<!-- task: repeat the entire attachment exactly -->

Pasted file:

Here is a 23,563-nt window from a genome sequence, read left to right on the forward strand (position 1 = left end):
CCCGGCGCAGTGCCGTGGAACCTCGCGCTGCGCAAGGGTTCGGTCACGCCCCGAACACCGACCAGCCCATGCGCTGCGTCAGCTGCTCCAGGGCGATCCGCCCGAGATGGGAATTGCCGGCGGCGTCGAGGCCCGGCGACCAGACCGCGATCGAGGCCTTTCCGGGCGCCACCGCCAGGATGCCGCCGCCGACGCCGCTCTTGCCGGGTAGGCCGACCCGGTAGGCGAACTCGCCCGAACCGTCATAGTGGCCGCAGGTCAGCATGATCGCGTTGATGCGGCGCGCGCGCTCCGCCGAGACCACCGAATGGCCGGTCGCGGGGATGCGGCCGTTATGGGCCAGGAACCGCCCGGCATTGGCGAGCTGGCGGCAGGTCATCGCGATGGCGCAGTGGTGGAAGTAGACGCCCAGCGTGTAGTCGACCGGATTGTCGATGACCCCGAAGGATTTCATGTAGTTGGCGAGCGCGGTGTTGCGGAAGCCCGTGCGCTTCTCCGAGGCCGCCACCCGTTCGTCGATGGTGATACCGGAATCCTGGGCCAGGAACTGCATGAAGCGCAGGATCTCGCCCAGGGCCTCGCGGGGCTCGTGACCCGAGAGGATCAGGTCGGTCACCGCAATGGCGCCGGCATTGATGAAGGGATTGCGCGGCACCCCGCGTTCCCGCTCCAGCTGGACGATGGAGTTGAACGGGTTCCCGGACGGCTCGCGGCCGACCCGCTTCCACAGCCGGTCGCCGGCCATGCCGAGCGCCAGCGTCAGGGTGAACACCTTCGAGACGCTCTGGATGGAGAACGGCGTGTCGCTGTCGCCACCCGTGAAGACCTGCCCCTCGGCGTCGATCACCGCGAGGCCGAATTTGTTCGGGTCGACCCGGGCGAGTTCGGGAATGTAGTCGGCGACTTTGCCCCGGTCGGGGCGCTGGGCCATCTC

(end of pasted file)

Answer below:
Here is a 23,563-nt window from a genome sequence, read left to right on the forward strand (position 1 = left end):
CCCGGCGCAGTGCCGTGGAACCTCGCGCTGCGCAAGGGTTCGGTCACGCCCCGAACACCGACCAGCCCATGCGCTGCGTCAGCTGCTCCAGGGCGATCCGCCCGAGATGGGAATTGCCGGCGGCGTCGAGGCCCGGCGACCAGACCGCGATCGAGGCCTTTCCGGGCGCCACCGCCAGGATGCCGCCGCCGACGCCGCTCTTGCCGGGTAGGCCGACCCGGTAGGCGAACTCGCCCGAACCGTCATAGTGGCCGCAGGTCAGCATGATCGCGTTGATGCGGCGCGCGCGCTCCGCCGAGACCACCGAATGGCCGGTCGCGGGGATGCGGCCGTTATGGGCCAGGAACCGCCCGGCATTGGCGAGCTGGCGGCAGGTCATCGCGATGGCGCAGTGGTGGAAGTAGACGCCCAGCGTGTAGTCGACCGGATTGTCGATGACCCCGAAGGATTTCATGTAGTTGGCGAGCGCGGTGTTGCGGAAGCCCGTGCGCTTCTCCGAGGCCGCCACCCGTTCGTCGATGGTGATACCGGAATCCTGGGCCAGGAACTGCATGAAGCGCAGGATCTCGCCCAGGGCCTCGCGGGGCTCGTGACCCGAGAGGATCAGGTCGGTCACCGCAATGGCGCCGGCATTGATGAAGGGATTGCGCGGCACCCCGCGTTCCCGCTCCAGCTGGACGATGGAGTTGAACGGGTTCCCGGACGGCTCGCGGCCGACCCGCTTCCACAGCCGGTCGCCGGCCATGCCGAGCGCCAGCGTCAGGGTGAACACCTTCGAGACGCTCTGGATGGAGAACGGCGTGTCGCTGTCGCCACCCGTGAAGACCTGCCCCTCGGCGTCGATCACCGCGAGGCCGAATTTGTTCGGGTCGACCCGGGCGAGTTCGGGAATGTAGTCGGCGACTTTGCCCCGGTCGGGGCGCTGGGCCATCTC